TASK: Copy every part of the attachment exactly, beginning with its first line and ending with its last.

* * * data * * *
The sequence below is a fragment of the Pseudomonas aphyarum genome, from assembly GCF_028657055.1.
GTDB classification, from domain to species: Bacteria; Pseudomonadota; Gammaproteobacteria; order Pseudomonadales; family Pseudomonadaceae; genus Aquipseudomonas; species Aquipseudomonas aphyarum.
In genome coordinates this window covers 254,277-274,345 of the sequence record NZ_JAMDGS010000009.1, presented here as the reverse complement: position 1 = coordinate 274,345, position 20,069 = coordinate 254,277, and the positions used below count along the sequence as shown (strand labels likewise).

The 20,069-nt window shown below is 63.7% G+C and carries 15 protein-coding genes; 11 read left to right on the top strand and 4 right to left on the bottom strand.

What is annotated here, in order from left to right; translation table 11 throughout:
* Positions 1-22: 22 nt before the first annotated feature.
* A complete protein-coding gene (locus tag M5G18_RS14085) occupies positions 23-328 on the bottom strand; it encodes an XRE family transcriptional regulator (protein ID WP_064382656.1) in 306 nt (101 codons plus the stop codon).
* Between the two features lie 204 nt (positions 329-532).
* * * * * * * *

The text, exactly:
The sequence below is a fragment of the Pseudomonas aphyarum genome, from assembly GCF_028657055.1.
GTDB classification, from domain to species: Bacteria; Pseudomonadota; Gammaproteobacteria; order Pseudomonadales; family Pseudomonadaceae; genus Aquipseudomonas; species Aquipseudomonas aphyarum.
In genome coordinates this window covers 254,277-274,345 of the sequence record NZ_JAMDGS010000009.1, presented here as the reverse complement: position 1 = coordinate 274,345, position 20,069 = coordinate 254,277, and the positions used below count along the sequence as shown (strand labels likewise).

The 20,069-nt window shown below is 63.7% G+C and carries 15 protein-coding genes; 11 read left to right on the top strand and 4 right to left on the bottom strand.

What is annotated here, in order from left to right; translation table 11 throughout:
* Positions 1-22: 22 nt before the first annotated feature.
* A complete protein-coding gene (locus tag M5G18_RS14085) occupies positions 23-328 on the bottom strand; it encodes an XRE family transcriptional regulator (protein ID WP_064382656.1) in 306 nt (101 codons plus the stop codon).
* Between the two features lie 204 nt (positions 329-532).